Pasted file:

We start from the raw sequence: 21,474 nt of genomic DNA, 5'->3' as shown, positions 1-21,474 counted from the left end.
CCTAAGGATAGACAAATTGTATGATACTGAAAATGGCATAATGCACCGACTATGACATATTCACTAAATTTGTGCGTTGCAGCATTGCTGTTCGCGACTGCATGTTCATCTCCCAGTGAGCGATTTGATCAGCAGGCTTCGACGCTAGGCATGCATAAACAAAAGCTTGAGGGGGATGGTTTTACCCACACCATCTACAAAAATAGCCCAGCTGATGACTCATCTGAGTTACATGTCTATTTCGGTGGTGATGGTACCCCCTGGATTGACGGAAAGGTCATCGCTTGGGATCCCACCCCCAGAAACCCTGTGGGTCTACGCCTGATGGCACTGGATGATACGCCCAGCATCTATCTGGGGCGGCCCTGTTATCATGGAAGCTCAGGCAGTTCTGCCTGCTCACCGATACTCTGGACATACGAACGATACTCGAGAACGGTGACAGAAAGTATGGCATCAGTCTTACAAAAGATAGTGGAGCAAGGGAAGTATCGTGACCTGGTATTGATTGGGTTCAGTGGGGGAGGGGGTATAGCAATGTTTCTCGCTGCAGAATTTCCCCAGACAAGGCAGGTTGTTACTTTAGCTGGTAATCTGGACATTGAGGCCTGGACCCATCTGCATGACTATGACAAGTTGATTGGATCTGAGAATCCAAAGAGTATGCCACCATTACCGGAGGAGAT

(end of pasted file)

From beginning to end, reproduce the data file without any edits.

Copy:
We start from the raw sequence: 21,474 nt of genomic DNA, 5'->3' as shown, positions 1-21,474 counted from the left end.
CCTAAGGATAGACAAATTGTATGATACTGAAAATGGCATAATGCACCGACTATGACATATTCACTAAATTTGTGCGTTGCAGCATTGCTGTTCGCGACTGCATGTTCATCTCCCAGTGAGCGATTTGATCAGCAGGCTTCGACGCTAGGCATGCATAAACAAAAGCTTGAGGGGGATGGTTTTACCCACACCATCTACAAAAATAGCCCAGCTGATGACTCATCTGAGTTACATGTCTATTTCGGTGGTGATGGTACCCCCTGGATTGACGGAAAGGTCATCGCTTGGGATCCCACCCCCAGAAACCCTGTGGGTCTACGCCTGATGGCACTGGATGATACGCCCAGCATCTATCTGGGGCGGCCCTGTTATCATGGAAGCTCAGGCAGTTCTGCCTGCTCACCGATACTCTGGACATACGAACGATACTCGAGAACGGTGACAGAAAGTATGGCATCAGTCTTACAAAAGATAGTGGAGCAAGGGAAGTATCGTGACCTGGTATTGATTGGGTTCAGTGGGGGAGGGGGTATAGCAATGTTTCTCGCTGCAGAATTTCCCCAGACAAGGCAGGTTGTTACTTTAGCTGGTAATCTGGACATTGAGGCCTGGACCCATCTGCATGACTATGACAAGTTGATTGGATCTGAGAATCCAAAGAGTATGCCACCATTACCGGAGGAGAT